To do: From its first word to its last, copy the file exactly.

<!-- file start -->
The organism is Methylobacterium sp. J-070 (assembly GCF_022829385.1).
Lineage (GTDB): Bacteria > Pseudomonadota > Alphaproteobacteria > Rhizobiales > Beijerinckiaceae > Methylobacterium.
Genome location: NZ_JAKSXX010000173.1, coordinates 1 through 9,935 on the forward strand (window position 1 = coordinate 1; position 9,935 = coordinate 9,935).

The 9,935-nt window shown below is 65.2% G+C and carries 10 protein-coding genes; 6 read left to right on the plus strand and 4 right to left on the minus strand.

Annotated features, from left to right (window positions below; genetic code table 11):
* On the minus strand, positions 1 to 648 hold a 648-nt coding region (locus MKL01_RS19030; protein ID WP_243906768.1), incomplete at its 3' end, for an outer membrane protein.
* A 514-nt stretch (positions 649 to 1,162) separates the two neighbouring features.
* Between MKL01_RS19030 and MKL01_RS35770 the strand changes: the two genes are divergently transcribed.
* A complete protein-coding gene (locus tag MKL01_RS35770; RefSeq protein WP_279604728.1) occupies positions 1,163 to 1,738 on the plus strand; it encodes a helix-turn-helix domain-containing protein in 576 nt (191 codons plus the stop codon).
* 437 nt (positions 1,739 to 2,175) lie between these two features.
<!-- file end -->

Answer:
The organism is Methylobacterium sp. J-070 (assembly GCF_022829385.1).
Lineage (GTDB): Bacteria > Pseudomonadota > Alphaproteobacteria > Rhizobiales > Beijerinckiaceae > Methylobacterium.
Genome location: NZ_JAKSXX010000173.1, coordinates 1 through 9,935 on the forward strand (window position 1 = coordinate 1; position 9,935 = coordinate 9,935).

The 9,935-nt window shown below is 65.2% G+C and carries 10 protein-coding genes; 6 read left to right on the plus strand and 4 right to left on the minus strand.

Annotated features, from left to right (window positions below; genetic code table 11):
* On the minus strand, positions 1 to 648 hold a 648-nt coding region (locus MKL01_RS19030; protein ID WP_243906768.1), incomplete at its 3' end, for an outer membrane protein.
* A 514-nt stretch (positions 649 to 1,162) separates the two neighbouring features.
* Between MKL01_RS19030 and MKL01_RS35770 the strand changes: the two genes are divergently transcribed.
* A complete protein-coding gene (locus tag MKL01_RS35770; RefSeq protein WP_279604728.1) occupies positions 1,163 to 1,738 on the plus strand; it encodes a helix-turn-helix domain-containing protein in 576 nt (191 codons plus the stop codon).
* 437 nt (positions 1,739 to 2,175) lie between these two features.